The Bash prompt is the text that appears on the command-line interface of the Bash shell, indicating that the shell is ready to accept commands from the user. It typically consists of a user@hostname string followed by a current working directory path and a $ or # symbol indicating the user’s permission level (regular user or root).

The Bash prompt is generated by the PS1 environment variable, which is a shell variable that controls the appearance and behavior of the prompt. The PS1 variable can be set by the user to customize the prompt according to their preferences.

The PS1 variable can contain special escape sequences that are replaced with dynamic information when the prompt is displayed. Some common escape sequences used in the PS1 variable include:

\u – replaced with the current user’s username

\h – replaced with the hostname of the system

\w – replaced with the current working directory

! – replaced with the history number of the current command

# – replaced with the command number of the current command

\n – creates a new line

For example, to set the Bash prompt to display the current user, hostname, and working directory, the following command can be used:

PS1='\u@\h:\w\$ '

This sets the PS1 variable to a string that includes the escape sequences for the username (\u), hostname (\h), and working directory (\w), followed by a $ symbol.

The Bash prompt is a powerful tool that allows users to customize the appearance and behavior of the command-line interface, making it easier to use and more productive.

Terminal Emulators

A terminal emulator is a program that allows users to interact with a computer system through a virtual terminal. It is a software application that emulates the functionality of a physical terminal and provides a way for users to enter commands and interact with the operating system.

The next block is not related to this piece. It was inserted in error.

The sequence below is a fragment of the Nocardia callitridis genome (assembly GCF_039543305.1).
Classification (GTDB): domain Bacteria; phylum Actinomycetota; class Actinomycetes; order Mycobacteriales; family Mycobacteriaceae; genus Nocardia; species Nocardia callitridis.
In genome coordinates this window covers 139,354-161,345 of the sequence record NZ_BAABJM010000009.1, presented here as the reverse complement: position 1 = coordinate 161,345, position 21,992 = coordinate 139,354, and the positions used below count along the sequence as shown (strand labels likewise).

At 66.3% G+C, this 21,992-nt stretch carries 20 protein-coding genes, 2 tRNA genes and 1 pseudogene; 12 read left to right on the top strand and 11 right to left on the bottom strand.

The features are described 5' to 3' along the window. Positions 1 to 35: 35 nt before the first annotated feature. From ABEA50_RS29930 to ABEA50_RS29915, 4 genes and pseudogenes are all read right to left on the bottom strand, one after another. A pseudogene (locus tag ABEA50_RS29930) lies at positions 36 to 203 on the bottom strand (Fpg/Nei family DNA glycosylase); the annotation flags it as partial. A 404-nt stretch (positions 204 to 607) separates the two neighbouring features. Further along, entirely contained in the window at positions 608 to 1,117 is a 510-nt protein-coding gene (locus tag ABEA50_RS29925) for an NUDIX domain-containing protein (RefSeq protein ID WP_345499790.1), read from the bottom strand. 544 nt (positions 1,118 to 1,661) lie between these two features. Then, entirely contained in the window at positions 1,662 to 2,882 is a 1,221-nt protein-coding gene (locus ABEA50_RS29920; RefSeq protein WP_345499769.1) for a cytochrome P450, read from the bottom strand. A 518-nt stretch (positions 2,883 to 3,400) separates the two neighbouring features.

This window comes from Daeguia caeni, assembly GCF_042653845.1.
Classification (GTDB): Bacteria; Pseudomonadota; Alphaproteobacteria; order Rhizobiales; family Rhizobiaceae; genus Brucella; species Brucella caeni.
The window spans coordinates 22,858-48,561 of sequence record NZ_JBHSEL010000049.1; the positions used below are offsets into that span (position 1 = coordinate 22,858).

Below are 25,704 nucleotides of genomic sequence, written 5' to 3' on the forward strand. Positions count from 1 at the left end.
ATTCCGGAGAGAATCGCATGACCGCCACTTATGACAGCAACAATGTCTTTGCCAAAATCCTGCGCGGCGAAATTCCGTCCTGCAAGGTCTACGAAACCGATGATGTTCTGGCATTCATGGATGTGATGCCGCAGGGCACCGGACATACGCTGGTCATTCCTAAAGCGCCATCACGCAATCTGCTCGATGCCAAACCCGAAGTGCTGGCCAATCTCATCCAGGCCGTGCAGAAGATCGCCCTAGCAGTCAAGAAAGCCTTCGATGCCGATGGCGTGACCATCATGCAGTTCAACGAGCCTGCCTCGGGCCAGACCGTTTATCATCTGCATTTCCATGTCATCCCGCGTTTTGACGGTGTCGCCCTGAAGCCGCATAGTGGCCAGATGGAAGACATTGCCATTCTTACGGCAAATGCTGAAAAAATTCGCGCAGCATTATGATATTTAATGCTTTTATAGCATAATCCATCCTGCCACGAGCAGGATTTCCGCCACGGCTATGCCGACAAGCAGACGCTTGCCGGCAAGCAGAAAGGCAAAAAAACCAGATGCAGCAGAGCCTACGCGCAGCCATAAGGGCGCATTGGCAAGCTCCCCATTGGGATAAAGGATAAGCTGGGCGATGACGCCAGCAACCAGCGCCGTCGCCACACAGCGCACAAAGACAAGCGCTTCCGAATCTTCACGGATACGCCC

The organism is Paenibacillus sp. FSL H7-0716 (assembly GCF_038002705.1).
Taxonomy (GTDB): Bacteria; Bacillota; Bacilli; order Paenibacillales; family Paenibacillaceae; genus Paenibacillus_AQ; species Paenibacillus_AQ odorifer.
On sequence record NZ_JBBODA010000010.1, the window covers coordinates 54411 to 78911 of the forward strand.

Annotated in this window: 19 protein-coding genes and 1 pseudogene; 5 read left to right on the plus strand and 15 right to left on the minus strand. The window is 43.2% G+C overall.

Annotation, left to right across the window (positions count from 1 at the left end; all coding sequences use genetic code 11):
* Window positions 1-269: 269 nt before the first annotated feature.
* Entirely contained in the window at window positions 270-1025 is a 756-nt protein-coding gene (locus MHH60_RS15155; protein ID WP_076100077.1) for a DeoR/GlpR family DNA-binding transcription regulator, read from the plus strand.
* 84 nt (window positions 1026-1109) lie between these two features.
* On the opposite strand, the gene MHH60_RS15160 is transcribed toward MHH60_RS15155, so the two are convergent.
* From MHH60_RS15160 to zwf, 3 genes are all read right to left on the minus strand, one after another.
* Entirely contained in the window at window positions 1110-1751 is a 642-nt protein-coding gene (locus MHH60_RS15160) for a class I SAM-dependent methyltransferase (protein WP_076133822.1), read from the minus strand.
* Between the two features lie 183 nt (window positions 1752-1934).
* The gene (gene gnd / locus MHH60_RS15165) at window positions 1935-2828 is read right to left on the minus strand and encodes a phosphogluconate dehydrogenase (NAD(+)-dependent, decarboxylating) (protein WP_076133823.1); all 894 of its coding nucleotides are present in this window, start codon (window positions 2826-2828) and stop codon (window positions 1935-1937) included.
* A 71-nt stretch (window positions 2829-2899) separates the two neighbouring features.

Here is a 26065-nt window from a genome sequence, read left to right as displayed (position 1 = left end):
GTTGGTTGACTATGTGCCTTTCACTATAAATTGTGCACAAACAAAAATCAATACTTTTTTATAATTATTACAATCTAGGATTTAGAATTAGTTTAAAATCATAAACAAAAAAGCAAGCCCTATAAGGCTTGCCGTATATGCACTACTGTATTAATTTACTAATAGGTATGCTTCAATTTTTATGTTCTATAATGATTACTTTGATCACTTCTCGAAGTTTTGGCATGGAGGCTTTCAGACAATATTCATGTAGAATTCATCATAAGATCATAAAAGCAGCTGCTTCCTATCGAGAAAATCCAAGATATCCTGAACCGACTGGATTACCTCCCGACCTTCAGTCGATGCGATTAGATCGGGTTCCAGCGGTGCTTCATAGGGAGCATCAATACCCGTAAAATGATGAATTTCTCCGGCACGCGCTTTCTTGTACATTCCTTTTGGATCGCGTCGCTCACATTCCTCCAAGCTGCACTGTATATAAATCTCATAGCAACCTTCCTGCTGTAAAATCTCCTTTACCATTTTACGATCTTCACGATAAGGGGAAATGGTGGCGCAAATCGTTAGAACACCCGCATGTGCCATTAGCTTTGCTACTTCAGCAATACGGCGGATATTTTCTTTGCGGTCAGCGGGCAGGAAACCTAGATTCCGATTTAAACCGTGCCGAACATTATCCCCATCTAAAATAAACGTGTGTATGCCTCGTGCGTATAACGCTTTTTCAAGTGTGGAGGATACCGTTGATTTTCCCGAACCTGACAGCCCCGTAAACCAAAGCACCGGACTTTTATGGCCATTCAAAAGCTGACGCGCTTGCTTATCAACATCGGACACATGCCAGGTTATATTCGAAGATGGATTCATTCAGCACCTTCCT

A terminal emulator typically provides a text-based interface that allows users to enter commands and receive output from the system. It may also provide features like input and output redirection, job control, command history, and tab completion, similar to those provided by a physical terminal.

The terminal emulator communicates with the operating system through a terminal interface, such as the tty or pty interface in Unix-based systems. This allows the user to interact with the system as if they were using a physical terminal, even if they are accessing the system remotely over a network.

Terminal emulators are commonly used in Unix-based systems, including Linux, to provide a command-line interface to the system. They are often used by developers, system administrators, and other advanced users who prefer to work in a command-line environment. Some popular terminal emulators for Linux include Gnome Terminal, Konsole, xterm, and Terminator. To find what terminal emulator you are currently running you can use the command:

echo $TERM

Linux Structure

History

The history of Linux begins in 1991 when a young student named Linus Torvalds at the University of Helsinki in Finland began developing a new operating system. Torvalds was interested in developing an operating system that was similar to the Unix operating system but was free and open-source.

He started by writing a kernel, which is the core component of an operating system that interacts directly with the computer’s hardware. He posted his work online and asked for feedback from other programmers. This early version of the kernel was the beginning of what would become the Linux operating system.